It is instructive to begin by considering the exceptions. The simplest is the case of real estate. A transfer of real estate is done using two documents: a contract and a conveyance. Because the conveyance is executed as a deed, it has a legal effect which is independent of the contract by reference to which it is created. Thus, the avoidance of a contract for sale of real estate does not itself void a conveyance of that real estate. A similar outcome can be produced in several other situations. For example, where two parties contract that a bill of exchange shall be created, and such a bill is created, the bill itself is valid regardless of any subsequent challenge to the relevant contract. Further, as mentioned above, the settlement finality regime as it applies to financial contracts has the effect of preserving certain transfers of financial assets in the face of a challenge to the underlying contract.
The problem is that, outside of these identifiable exceptions, English law is incapable of separating contract and conveyance. This is in contrast to other legal systems – in German law, for example, the principles of separation and abstraction have the effect that a rescission of a contract does not itself affect the validity of a transfer made under it. At English law, if a contract is voided, the transfer made under it is equally voided and, in a contract which is not subject to special rules, this will be true whether or not the transfer of property is separately documented. For example, where a contract for the sale of a ship is documented using a bill of sale to transfer ownership of the ship, the bill of sale does not have independent legal effect, and derives its legal consequences entirely from the contract pursuant to which it is made.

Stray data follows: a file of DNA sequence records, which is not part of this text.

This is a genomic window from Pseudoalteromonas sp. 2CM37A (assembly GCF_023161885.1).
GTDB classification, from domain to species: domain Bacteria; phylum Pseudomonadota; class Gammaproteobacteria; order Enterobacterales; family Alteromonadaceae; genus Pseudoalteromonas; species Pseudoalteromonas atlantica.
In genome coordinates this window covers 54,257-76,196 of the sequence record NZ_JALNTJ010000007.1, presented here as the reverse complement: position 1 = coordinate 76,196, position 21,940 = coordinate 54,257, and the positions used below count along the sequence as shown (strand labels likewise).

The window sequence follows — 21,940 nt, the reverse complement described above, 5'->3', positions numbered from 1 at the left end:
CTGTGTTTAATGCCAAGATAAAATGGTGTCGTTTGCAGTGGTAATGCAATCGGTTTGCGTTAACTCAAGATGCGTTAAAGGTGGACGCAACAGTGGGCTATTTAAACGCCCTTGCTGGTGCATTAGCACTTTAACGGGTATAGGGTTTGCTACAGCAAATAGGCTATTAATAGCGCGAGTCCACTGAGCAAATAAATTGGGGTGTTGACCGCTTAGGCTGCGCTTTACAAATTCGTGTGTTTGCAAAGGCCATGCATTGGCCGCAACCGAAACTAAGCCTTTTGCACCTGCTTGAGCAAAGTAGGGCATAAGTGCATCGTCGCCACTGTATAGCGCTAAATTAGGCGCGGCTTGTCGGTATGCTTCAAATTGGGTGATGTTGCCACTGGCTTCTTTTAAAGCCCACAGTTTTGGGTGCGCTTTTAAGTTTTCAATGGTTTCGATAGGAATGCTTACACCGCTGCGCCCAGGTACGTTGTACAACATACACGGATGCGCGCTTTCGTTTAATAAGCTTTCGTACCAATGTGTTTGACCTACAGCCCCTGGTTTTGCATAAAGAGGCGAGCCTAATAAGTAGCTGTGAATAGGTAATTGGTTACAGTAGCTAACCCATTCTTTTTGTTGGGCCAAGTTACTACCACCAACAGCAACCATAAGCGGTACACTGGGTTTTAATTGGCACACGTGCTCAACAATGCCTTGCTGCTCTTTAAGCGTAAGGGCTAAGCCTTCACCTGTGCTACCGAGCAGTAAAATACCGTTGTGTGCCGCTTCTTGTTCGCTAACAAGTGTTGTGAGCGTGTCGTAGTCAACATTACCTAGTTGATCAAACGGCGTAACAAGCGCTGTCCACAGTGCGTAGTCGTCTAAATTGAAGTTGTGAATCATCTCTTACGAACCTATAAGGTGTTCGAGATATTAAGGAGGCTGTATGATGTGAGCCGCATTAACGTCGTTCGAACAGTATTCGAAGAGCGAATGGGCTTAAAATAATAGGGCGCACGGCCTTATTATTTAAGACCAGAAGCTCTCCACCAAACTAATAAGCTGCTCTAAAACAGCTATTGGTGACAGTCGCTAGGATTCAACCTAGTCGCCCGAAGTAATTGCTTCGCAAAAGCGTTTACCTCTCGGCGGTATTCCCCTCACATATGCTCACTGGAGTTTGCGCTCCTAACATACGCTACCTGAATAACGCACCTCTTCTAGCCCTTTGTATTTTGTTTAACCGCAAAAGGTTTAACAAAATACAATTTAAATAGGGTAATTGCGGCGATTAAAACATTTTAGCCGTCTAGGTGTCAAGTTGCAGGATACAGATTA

The basic legal proposition is lucidly set out in the "Legal Statement on cryptoassets and smart contracts" of the UK Jurisdiction Taskforce *14. This correctly states two important preliminary points *15. The first of these is that the use of software cannot produce legal obligations between persons other than through the operation of the law of contract.
The argument that the use of software giving rise to automatic outcomes means that there is no need for a party's obligations under a smart contract to be legally enforceable is nonsense – if only because property transferred otherwise than under a legal contract can be recovered back. The second is that, once it is understood that the relationship between the parties to a smart contract must, in law, be a contractual relationship, there is then no good reason for treating smart contracts as being different in principle from conventional contracts.